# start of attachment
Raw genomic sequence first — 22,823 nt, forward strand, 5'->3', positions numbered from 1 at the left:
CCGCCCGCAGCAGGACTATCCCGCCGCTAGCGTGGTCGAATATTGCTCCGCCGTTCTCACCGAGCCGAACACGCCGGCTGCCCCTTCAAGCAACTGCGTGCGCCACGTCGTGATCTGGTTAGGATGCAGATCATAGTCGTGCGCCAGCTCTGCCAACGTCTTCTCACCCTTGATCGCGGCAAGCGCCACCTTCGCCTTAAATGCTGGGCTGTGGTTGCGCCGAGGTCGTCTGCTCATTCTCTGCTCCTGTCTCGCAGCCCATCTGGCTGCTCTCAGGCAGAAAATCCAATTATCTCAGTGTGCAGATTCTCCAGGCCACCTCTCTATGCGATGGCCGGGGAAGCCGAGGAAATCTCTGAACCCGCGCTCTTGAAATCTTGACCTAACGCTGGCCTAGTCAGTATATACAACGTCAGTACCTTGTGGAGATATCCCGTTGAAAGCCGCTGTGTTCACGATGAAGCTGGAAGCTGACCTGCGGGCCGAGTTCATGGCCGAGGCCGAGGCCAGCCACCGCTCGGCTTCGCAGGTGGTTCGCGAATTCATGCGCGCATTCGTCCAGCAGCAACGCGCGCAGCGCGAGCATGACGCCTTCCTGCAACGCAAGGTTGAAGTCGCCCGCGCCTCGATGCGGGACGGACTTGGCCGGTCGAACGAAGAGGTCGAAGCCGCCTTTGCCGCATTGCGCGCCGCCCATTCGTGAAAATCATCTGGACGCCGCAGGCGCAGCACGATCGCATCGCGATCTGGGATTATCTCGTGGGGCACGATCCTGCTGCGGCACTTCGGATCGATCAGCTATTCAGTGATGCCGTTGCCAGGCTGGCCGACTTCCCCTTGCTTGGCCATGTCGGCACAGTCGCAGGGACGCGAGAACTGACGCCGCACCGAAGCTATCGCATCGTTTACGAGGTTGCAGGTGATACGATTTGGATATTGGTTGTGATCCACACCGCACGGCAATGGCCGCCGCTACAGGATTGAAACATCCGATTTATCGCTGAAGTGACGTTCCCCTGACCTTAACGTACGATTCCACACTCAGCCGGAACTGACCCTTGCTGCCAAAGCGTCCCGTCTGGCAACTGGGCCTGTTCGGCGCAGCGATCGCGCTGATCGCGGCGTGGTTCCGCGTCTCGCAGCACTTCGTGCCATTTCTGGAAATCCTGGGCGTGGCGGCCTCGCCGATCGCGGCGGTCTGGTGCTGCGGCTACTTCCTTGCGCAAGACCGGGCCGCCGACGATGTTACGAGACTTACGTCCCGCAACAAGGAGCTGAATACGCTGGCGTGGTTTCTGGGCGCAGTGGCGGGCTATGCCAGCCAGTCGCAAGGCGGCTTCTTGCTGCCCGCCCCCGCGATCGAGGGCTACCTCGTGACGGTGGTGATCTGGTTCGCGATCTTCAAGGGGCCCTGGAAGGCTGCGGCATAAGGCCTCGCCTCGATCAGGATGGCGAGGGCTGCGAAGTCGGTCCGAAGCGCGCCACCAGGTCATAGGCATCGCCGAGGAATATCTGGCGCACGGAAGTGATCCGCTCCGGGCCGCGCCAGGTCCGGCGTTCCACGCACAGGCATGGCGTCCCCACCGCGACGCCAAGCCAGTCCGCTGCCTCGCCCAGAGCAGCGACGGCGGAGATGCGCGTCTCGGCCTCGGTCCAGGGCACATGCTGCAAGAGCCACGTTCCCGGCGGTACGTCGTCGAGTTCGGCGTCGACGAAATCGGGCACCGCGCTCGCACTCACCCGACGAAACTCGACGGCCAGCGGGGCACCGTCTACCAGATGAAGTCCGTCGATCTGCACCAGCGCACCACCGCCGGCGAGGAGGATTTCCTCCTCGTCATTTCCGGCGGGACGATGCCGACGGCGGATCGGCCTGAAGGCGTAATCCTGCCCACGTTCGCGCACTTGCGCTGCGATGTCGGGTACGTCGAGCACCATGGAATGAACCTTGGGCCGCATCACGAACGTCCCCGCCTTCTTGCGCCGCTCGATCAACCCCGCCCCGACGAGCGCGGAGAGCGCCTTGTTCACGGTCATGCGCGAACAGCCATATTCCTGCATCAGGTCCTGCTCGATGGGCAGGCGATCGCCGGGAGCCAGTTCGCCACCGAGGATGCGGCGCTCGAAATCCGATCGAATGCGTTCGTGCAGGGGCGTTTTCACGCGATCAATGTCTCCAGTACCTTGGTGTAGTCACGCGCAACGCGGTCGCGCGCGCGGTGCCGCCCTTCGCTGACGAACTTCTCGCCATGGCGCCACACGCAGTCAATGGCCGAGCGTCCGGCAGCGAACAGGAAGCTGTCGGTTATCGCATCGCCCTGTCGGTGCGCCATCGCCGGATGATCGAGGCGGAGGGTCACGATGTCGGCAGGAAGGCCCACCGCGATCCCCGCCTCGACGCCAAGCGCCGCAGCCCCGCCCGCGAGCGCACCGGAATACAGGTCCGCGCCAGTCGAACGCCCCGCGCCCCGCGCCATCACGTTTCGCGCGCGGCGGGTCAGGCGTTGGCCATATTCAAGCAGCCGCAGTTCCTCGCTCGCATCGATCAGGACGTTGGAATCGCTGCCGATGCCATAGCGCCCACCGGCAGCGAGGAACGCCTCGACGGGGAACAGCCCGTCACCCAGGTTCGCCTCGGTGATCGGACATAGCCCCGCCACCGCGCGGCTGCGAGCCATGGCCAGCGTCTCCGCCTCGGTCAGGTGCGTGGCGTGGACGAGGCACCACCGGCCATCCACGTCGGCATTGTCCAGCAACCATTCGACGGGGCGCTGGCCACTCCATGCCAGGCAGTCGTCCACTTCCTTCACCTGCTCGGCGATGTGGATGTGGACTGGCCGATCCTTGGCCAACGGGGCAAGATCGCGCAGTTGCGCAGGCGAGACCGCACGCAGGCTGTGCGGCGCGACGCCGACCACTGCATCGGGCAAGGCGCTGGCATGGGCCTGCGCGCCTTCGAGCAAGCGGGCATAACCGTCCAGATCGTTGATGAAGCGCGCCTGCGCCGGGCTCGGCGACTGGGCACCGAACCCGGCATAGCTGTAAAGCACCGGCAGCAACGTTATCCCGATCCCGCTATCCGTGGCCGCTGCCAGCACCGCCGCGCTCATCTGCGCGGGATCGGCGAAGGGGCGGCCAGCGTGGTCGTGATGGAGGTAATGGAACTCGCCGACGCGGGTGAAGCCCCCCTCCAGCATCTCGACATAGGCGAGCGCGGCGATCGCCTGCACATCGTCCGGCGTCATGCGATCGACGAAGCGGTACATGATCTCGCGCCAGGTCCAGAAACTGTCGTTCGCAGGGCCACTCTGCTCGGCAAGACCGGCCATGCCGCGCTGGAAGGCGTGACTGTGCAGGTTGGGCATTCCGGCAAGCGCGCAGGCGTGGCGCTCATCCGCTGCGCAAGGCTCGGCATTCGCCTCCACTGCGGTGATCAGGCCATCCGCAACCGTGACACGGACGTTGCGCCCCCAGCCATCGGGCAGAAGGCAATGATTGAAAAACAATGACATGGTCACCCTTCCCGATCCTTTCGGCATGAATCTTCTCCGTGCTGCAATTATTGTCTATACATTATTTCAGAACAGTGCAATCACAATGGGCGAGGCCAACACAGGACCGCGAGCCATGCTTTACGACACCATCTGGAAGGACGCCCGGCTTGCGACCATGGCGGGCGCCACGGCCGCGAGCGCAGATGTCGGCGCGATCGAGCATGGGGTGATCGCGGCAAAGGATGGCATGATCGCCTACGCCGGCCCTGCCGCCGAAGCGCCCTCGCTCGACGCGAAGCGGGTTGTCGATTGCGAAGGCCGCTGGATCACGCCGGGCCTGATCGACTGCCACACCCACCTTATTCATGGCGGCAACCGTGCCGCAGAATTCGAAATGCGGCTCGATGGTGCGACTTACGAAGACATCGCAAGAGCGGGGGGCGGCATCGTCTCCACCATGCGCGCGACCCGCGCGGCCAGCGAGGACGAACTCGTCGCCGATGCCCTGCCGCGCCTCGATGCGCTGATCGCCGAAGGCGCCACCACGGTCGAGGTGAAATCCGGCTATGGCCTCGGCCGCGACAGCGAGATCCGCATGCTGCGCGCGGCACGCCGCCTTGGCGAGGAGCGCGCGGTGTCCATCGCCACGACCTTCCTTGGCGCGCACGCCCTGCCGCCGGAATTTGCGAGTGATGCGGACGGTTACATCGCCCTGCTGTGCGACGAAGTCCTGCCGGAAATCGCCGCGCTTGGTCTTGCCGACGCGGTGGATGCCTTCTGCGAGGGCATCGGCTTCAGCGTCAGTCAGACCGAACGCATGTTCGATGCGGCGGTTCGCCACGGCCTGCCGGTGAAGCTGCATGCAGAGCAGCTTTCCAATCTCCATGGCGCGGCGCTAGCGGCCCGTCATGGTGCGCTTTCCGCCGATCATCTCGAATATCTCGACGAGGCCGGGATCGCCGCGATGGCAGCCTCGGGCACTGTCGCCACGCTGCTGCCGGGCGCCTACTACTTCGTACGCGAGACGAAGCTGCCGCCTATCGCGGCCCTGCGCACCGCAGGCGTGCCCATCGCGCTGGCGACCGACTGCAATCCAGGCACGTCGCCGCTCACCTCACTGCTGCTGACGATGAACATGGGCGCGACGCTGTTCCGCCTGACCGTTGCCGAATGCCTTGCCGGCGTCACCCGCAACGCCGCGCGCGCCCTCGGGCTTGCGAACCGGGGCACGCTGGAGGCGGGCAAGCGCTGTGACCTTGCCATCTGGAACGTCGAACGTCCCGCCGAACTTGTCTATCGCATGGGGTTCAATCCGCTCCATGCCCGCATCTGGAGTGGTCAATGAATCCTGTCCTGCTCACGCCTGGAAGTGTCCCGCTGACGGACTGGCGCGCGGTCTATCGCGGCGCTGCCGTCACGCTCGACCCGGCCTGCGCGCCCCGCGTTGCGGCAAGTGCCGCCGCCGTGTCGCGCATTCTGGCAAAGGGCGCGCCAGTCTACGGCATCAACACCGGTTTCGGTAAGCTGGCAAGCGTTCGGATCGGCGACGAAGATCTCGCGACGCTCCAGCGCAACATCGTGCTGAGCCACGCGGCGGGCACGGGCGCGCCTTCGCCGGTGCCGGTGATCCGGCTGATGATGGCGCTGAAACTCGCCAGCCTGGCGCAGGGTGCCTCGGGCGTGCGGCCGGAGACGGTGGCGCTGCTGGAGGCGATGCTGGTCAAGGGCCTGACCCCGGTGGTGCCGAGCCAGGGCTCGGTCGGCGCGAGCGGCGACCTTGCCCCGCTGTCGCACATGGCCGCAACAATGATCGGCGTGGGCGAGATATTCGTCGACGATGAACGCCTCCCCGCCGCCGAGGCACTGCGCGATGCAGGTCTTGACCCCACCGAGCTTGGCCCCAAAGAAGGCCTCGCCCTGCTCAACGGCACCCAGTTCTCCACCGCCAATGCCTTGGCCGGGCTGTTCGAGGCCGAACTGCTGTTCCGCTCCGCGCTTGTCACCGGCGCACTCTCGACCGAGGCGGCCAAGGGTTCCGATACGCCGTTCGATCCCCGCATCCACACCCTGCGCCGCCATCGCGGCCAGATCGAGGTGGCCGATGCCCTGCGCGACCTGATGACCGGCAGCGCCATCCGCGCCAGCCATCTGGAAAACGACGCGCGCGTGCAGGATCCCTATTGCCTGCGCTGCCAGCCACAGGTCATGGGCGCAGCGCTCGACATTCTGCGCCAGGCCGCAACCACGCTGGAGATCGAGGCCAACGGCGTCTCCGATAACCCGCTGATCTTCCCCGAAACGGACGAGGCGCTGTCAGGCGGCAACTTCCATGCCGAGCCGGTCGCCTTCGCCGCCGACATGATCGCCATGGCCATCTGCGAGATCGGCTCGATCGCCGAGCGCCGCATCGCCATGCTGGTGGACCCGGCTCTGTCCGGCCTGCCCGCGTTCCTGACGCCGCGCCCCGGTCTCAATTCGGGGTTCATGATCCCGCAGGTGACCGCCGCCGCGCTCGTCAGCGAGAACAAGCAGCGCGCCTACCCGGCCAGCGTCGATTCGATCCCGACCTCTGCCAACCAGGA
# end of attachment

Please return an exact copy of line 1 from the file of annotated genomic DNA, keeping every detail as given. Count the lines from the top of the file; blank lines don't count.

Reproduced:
Raw genomic sequence first — 22,823 nt, forward strand, 5'->3', positions numbered from 1 at the left: